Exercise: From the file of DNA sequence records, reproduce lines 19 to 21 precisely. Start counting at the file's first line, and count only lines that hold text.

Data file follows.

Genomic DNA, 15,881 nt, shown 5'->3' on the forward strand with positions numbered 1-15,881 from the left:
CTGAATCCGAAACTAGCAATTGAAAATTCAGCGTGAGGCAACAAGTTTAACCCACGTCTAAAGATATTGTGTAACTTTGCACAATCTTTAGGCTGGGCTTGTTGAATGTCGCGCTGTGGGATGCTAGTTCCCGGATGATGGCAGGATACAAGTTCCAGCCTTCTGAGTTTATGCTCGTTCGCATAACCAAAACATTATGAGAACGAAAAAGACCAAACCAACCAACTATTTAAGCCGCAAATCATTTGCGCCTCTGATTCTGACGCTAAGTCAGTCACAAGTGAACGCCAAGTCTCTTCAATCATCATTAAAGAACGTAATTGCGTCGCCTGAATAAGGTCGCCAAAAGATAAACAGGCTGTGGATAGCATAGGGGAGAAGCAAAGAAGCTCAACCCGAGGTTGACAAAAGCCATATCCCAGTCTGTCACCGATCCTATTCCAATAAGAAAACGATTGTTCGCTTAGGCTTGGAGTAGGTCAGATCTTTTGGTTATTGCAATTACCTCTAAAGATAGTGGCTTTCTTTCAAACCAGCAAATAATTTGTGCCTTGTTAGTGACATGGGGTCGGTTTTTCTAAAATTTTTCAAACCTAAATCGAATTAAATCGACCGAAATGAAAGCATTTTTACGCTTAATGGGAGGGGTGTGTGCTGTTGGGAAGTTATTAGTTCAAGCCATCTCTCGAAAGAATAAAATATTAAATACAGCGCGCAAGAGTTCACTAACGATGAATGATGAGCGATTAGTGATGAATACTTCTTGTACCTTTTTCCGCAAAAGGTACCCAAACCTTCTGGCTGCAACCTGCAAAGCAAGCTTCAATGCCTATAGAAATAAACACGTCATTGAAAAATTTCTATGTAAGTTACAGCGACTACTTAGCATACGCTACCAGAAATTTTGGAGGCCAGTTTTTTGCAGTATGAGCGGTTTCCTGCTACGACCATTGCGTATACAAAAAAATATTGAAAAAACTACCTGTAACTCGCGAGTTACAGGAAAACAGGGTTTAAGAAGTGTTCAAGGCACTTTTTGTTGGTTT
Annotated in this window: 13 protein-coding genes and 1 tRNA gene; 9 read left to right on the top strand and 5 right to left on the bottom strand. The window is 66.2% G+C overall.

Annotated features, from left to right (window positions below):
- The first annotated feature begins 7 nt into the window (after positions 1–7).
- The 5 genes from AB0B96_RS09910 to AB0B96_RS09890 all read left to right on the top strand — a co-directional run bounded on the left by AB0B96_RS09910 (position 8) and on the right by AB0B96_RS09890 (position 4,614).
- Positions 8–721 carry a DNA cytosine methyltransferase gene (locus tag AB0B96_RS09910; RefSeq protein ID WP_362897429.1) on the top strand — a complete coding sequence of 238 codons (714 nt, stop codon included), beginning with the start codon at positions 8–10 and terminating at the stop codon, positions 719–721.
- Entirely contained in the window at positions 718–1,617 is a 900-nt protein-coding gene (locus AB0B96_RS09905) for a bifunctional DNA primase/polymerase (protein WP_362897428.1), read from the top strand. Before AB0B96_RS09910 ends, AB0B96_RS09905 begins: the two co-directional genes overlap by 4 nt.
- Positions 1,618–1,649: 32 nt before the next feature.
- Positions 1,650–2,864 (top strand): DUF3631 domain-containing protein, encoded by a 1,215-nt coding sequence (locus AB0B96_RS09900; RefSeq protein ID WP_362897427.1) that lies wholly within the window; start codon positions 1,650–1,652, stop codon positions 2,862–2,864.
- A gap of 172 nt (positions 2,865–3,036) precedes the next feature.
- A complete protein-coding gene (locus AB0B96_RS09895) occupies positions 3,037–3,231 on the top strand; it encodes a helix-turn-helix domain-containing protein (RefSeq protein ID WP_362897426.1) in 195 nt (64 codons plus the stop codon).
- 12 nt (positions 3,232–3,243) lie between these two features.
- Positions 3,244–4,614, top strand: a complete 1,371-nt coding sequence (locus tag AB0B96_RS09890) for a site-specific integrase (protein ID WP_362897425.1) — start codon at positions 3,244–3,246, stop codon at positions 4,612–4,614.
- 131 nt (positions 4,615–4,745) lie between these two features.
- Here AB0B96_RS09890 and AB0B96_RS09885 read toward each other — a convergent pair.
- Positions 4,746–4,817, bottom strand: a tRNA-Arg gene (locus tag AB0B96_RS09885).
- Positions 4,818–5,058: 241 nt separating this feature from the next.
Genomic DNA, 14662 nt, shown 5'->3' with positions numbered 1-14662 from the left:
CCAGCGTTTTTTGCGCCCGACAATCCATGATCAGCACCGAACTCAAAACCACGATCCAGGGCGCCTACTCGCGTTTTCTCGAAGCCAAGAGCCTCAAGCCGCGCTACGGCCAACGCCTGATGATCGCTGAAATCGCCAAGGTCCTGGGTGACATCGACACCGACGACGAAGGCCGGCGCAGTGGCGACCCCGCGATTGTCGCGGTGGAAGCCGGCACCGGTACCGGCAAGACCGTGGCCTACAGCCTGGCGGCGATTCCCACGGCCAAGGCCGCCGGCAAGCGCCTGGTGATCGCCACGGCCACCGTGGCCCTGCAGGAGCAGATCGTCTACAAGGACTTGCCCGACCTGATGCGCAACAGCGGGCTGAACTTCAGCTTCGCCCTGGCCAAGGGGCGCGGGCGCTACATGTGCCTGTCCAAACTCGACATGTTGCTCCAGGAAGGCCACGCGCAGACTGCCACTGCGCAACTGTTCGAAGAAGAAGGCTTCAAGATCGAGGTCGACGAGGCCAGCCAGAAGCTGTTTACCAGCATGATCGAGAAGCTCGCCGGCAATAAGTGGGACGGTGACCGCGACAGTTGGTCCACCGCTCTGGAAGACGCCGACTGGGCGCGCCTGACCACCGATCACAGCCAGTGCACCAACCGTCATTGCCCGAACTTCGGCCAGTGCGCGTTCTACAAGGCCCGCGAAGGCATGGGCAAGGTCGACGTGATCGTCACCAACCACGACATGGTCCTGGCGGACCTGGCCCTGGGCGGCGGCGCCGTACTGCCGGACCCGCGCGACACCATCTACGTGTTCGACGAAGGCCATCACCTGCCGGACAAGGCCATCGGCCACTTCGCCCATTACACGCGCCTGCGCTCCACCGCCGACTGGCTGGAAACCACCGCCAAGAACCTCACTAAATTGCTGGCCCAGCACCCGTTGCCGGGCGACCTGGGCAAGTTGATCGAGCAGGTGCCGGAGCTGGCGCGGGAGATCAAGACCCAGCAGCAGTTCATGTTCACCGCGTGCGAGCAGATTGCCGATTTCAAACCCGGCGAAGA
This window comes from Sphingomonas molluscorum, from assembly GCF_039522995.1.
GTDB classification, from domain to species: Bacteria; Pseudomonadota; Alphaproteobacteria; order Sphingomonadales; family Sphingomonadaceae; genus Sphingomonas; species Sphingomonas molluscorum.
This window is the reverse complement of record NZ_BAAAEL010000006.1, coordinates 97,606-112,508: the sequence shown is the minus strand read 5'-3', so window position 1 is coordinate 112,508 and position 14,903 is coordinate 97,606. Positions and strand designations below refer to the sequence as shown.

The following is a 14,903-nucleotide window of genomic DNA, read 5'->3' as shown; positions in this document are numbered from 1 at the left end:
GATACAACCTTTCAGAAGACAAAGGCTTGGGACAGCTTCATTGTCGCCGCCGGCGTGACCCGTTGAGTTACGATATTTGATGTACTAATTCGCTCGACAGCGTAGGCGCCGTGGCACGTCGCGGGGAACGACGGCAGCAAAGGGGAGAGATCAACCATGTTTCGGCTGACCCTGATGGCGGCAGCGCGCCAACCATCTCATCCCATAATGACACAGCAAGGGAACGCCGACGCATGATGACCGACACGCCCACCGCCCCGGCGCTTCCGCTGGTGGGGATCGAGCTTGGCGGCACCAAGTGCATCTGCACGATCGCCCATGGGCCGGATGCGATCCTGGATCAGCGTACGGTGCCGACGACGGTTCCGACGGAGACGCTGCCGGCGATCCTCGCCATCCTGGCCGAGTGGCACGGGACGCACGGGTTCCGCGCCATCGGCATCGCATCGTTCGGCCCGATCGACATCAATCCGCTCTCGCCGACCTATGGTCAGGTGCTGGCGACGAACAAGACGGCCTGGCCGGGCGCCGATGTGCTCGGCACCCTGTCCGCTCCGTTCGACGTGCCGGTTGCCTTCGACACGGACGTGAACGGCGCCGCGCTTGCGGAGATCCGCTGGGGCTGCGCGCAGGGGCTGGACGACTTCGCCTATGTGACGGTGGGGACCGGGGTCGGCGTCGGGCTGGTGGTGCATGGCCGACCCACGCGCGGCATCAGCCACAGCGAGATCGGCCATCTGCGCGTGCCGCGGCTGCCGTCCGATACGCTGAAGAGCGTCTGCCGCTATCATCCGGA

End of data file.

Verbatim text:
Genomic DNA, 14662 nt, shown 5'->3' with positions numbered 1-14662 from the left:
CCAGCGTTTTTTGCGCCCGACAATCCATGATCAGCACCGAACTCAAAACCACGATCCAGGGCGCCTACTCGCGTTTTCTCGAAGCCAAGAGCCTCAAGCCGCGCTACGGCCAACGCCTGATGATCGCTGAAATCGCCAAGGTCCTGGGTGACATCGACACCGACGACGAAGGCCGGCGCAGTGGCGACCCCGCGATTGTCGCGGTGGAAGCCGGCACCGGTACCGGCAAGACCGTGGCCTACAGCCTGGCGGCGATTCCCACGGCCAAGGCCGCCGGCAAGCGCCTGGTGATCGCCACGGCCACCGTGGCCCTGCAGGAGCAGATCGTCTACAAGGACTTGCCCGACCTGATGCGCAACAGCGGGCTGAACTTCAGCTTCGCCCTGGCCAAGGGGCGCGGGCGCTACATGTGCCTGTCCAAACTCGACATGTTGCTCCAGGAAGGCCACGCGCAGACTGCCACTGCGCAACTGTTCGAAGAAGAAGGCTTCAAGATCGAGGTCGACGAGGCCAGCCAGAAGCTGTTTACCAGCATGATCGAGAAGCTCGCCGGCAATAAGTGGGACGGTGACCGCGACAGTTGGTCCACCGCTCTGGAAGACGCCGACTGGGCGCGCCTGACCACCGATCACAGCCAGTGCACCAACCGTCATTGCCCGAACTTCGGCCAGTGCGCGTTCTACAAGGCCCGCGAAGGCATGGGCAAGGTCGACGTGATCGTCACCAACCACGACATGGTCCTGGCGGACCTGGCCCTGGGCGGCGGCGCCGTACTGCCGGACCCGCGCGACACCATCTACGTGTTCGACGAAGGCCATCACCTGCCGGACAAGGCCATCGGCCACTTCGCCCATTACACGCGCCTGCGCTCCACCGCCGACTGGCTGGAAACCACCGCCAAGAACCTCACTAAATTGCTGGCCCAGCACCCGTTGCCGGGCGACCTGGGCAAGTTGATCGAGCAGGTGCCGGAGCTGGCGCGGGAGATCAAGACCCAGCAGCAGTTCATGTTCACCGCGTGCGAGCAGATTGCCGATTTCAAACCCGGCGAAGA
This window comes from Sphingomonas molluscorum, from assembly GCF_039522995.1.